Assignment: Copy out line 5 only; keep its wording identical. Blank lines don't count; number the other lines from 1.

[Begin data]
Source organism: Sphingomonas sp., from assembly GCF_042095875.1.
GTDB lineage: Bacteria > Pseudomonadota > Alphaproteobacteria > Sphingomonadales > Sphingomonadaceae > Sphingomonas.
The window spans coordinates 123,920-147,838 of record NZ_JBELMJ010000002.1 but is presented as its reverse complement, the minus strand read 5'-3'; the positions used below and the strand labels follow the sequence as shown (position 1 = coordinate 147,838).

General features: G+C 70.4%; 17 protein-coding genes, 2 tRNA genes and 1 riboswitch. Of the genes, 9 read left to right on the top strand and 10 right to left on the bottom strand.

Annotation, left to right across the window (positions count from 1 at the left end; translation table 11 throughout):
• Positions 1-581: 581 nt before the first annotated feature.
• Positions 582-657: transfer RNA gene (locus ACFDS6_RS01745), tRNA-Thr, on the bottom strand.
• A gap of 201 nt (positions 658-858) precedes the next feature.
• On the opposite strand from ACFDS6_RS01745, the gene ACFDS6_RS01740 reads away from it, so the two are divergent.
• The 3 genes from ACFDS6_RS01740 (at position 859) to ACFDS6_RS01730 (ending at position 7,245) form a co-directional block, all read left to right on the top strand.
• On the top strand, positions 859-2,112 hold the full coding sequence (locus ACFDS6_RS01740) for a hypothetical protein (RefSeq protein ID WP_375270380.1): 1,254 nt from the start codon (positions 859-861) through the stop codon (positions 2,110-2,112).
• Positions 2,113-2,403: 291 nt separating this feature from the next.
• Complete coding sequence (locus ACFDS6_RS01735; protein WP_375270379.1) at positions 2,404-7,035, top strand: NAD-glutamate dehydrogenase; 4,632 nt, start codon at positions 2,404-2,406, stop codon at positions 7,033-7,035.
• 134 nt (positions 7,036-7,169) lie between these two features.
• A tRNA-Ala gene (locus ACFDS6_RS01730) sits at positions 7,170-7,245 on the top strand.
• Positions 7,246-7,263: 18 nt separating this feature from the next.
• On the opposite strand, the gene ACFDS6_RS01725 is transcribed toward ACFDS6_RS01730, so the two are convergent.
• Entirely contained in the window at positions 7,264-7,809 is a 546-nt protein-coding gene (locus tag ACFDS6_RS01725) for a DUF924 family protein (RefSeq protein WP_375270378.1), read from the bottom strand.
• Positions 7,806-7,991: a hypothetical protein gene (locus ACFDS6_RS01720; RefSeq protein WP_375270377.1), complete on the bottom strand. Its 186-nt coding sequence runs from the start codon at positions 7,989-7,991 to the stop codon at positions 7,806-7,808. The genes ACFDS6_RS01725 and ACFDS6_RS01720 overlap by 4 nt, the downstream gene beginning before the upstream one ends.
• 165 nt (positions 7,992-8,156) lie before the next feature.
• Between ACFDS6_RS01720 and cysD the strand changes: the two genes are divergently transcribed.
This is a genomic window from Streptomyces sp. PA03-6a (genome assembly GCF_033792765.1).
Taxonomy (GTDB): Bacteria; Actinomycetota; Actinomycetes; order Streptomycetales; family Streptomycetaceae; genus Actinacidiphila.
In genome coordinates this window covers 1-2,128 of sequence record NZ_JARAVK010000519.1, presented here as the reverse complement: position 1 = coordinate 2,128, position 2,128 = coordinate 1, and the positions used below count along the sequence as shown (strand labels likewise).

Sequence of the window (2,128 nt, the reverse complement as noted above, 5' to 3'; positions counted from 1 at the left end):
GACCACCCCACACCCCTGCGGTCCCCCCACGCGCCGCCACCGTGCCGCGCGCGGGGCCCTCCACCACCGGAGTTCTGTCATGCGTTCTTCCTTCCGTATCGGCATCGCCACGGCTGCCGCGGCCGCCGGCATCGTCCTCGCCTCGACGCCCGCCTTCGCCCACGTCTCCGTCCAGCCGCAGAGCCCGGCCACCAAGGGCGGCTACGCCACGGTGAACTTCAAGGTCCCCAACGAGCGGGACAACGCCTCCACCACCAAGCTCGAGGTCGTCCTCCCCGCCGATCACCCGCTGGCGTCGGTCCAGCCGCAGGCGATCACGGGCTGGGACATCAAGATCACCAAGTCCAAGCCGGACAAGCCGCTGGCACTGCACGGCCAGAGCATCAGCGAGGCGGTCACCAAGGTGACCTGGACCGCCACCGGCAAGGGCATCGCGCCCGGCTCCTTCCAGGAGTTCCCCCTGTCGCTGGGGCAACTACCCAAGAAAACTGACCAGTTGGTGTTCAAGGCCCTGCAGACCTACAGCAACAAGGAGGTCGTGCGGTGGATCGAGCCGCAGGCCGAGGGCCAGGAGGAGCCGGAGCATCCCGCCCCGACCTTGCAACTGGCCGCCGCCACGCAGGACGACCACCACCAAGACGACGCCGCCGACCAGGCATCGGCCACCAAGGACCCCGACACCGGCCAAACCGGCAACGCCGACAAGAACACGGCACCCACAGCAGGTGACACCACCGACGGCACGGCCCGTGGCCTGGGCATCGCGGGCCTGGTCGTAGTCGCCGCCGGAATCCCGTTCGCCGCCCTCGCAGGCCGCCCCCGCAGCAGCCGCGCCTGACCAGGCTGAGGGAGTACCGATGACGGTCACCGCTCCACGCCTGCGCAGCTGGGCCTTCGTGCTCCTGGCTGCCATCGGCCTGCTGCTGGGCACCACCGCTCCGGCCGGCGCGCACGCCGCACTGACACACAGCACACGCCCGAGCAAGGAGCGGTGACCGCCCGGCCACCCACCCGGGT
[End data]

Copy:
Annotation, left to right across the window (positions count from 1 at the left end; translation table 11 throughout):